Alex Kelham, a commercial and IP lawyer who heads up Lewis Silkin’s sports business division, agrees that in the interest of maintaining commercial relationships, sponsors and brands will likely hash issues out outside of a legal setting.
“A lot of this stuff is done as a genuine partnership,” she says. “A lot of the sponsors are really invested in the event. Because of this relationship, most things will be worked out on a sensible basis partner to partner, rather than digging out the contract.”
However, both Kelham and Breen highlight how sponsors for major events like the Olympics will likely be anxiously scanning their contracts for a ‘force majeure’ provision which covers ‘unforeseeable circumstances’.
“This often-over-looked provision is frequently (and mistakenly) described as ‘boilerplate’,” explains Breen. “The basic concept is that a party to a contract will not be liable for a delay in performance or non-performance of its obligations where such delay or failure is caused by a force majeure event.”
He adds that more “sophisticated” promoters and sponsors will negotiate this clause carefully but often it is overlooked or sometimes omitted altogether.
“Force majeure provisions should detail with specificity what amounts to force majeure, but it is common for short-form versions to simply refer to ‘events outside of a party’s control’.
Kelham adds how in the context of coronavirus, if a force majeure does not specifically highlight epidemics or diseases, a promoter seeking to rely on it will need to try to apply the coronavirus situation to a listed event.
For example, a brand would need to argue the case that the outbreak was an ‘act of God’, a term commonly found in these provisions and what Breen calls a “hangover from the insurance industry”. Both also stress though that acts of God are typically linked with natural disasters, such as floods and fires – so going down this route may not be successful.
If they do tread this path, brands will also need to demonstrate that no reasonable steps could have been taken to avoid the force majeure event.
“Although the coronavirus outbreak is evolving day-by-day, there have not, at the time of writing, been any outright bans on events taking place by UK authorities,” says Breen.
With most decisions to cancel are currently being made by choice, rather than obligation, the force majeure protection is unlikely to cover brands’ backs entirely.
A more digital future?
Though the Olympics is the biggest event that could be rocked by the coronavirus, its ripple effect is now being felt by other organisations and brands in sport already, with several key events across the world over the coming months that act as run-ups to the Games also under threat.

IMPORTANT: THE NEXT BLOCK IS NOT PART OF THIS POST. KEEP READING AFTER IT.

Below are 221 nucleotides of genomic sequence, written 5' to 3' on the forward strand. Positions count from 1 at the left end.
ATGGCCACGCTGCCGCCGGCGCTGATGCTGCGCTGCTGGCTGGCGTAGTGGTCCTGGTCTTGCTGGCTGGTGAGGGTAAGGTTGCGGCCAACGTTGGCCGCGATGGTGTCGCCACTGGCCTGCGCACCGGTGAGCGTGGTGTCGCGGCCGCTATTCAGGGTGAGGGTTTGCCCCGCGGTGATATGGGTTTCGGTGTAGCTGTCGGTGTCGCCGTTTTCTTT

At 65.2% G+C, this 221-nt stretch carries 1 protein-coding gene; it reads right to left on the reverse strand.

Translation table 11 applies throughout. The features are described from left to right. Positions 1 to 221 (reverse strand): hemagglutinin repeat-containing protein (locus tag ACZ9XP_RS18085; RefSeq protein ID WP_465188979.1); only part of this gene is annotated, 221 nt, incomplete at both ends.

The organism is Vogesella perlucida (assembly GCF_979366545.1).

Communication will be key for all involved in live sport over the coming months, says Steve Chisholm, an ex-BBC journalist and founder of sports PR firm Run Communications.
“There is a job for some sports organisations that are organising and hosting public events between now and Tokyo to keep their audiences informed of how such events might be impacted, the practical considerations that any spectators attending events must be aware of, and primarily that they have the best interests of their athletes and fans alike front of mind,” he says.
He does highlight an opportunity, however, for digital to play a role in delivering new experiences to fans.
“The way fans engage with live sports events has changed hugely over recent years, and while every athlete dreams of winning medals in front of packed stadiums they’re also now able to engage with fans via digital media and social channels like never before.”
He points to Facebook’s “staggering” interactions data from Rio 2016, where 277 million people had 1.5 billion interactions related to the Olympics during the course of the Games themselves.
“Whatever happens between now and July when the Games are set to kick-off, Tokyo 2020 will likely be the biggest ever global sporting event to date and that will be thanks to continued proliferation of digital media across the globe.”
Tariq Duff, head of client partnerships at production firm Unit 9, agrees that it is time the IOC took a leaf out of Boiler Room and esports’ playbooks amid the looming threat of postponement or cancellation.
For Tokyo 2020, he suggests a ‘closed doors’ scenario where two-way interactions can happen via streaming services without a physical process.
“When millions have been poured into sports sponsorship and television rights, the show must go on,” he says.
“We must think of different ways to interact,” he adds. “We can still take part and view and event whether it’s being streamed or behind closed doors. Purists can argue that the performance of the players won’t be as high or the vibe would be killed, but we’re thinking in a digital way about how events can be viewed and pulled together.”